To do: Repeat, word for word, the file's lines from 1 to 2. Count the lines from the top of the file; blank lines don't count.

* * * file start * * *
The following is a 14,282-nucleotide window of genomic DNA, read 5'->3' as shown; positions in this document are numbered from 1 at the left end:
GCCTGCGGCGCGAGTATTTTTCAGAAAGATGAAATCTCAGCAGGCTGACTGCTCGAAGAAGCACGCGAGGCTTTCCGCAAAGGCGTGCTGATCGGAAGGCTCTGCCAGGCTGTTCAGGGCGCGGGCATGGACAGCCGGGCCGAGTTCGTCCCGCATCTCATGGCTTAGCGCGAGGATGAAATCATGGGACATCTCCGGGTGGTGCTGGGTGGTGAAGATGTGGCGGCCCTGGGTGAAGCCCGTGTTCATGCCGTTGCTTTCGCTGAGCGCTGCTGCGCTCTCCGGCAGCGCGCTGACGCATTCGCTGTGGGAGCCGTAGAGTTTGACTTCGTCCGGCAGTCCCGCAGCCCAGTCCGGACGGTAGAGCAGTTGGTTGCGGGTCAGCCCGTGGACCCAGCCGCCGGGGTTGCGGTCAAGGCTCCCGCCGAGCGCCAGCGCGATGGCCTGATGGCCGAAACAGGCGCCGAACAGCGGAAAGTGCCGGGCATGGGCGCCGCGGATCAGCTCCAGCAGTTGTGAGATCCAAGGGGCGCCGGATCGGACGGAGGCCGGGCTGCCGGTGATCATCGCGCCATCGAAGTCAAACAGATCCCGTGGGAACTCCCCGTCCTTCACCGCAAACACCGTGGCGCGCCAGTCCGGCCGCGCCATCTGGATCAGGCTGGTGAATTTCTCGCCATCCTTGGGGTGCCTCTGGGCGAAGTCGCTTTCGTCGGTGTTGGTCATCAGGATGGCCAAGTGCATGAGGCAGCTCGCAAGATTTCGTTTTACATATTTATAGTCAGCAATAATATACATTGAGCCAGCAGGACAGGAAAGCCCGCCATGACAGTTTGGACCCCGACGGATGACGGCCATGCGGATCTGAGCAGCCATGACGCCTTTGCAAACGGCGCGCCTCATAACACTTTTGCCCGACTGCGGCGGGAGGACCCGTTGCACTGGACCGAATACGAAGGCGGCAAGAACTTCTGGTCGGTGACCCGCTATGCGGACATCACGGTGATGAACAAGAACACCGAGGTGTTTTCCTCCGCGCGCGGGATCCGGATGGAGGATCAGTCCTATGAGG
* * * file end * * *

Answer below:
The following is a 14,282-nucleotide window of genomic DNA, read 5'->3' as shown; positions in this document are numbered from 1 at the left end:
GCCTGCGGCGCGAGTATTTTTCAGAAAGATGAAATCTCAGCAGGCTGACTGCTCGAAGAAGCACGCGAGGCTTTCCGCAAAGGCGTGCTGATCGGAAGGCTCTGCCAGGCTGTTCAGGGCGCGGGCATGGACAGCCGGGCCGAGTTCGTCCCGCATCTCATGGCTTAGCGCGAGGATGAAATCATGGGACATCTCCGGGTGGTGCTGGGTGGTGAAGATGTGGCGGCCCTGGGTGAAGCCCGTGTTCATGCCGTTGCTTTCGCTGAGCGCTGCTGCGCTCTCCGGCAGCGCGCTGACGCATTCGCTGTGGGAGCCGTAGAGTTTGACTTCGTCCGGCAGTCCCGCAGCCCAGTCCGGACGGTAGAGCAGTTGGTTGCGGGTCAGCCCGTGGACCCAGCCGCCGGGGTTGCGGTCAAGGCTCCCGCCGAGCGCCAGCGCGATGGCCTGATGGCCGAAACAGGCGCCGAACAGCGGAAAGTGCCGGGCATGGGCGCCGCGGATCAGCTCCAGCAGTTGTGAGATCCAAGGGGCGCCGGATCGGACGGAGGCCGGGCTGCCGGTGATCATCGCGCCATCGAAGTCAAACAGATCCCGTGGGAACTCCCCGTCCTTCACCGCAAACACCGTGGCGCGCCAGTCCGGCCGCGCCATCTGGATCAGGCTGGTGAATTTCTCGCCATCCTTGGGGTGCCTCTGGGCGAAGTCGCTTTCGTCGGTGTTGGTCATCAGGATGGCCAAGTGCATGAGGCAGCTCGCAAGATTTCGTTTTACATATTTATAGTCAGCAATAATATACATTGAGCCAGCAGGACAGGAAAGCCCGCCATGACAGTTTGGACCCCGACGGATGACGGCCATGCGGATCTGAGCAGCCATGACGCCTTTGCAAACGGCGCGCCTCATAACACTTTTGCCCGACTGCGGCGGGAGGACCCGTTGCACTGGACCGAATACGAAGGCGGCAAGAACTTCTGGTCGGTGACCCGCTATGCGGACATCACGGTGATGAACAAGAACACCGAGGTGTTTTCCTCCGCGCGCGGGATCCGGATGGAGGATCAGTCCTATGAGG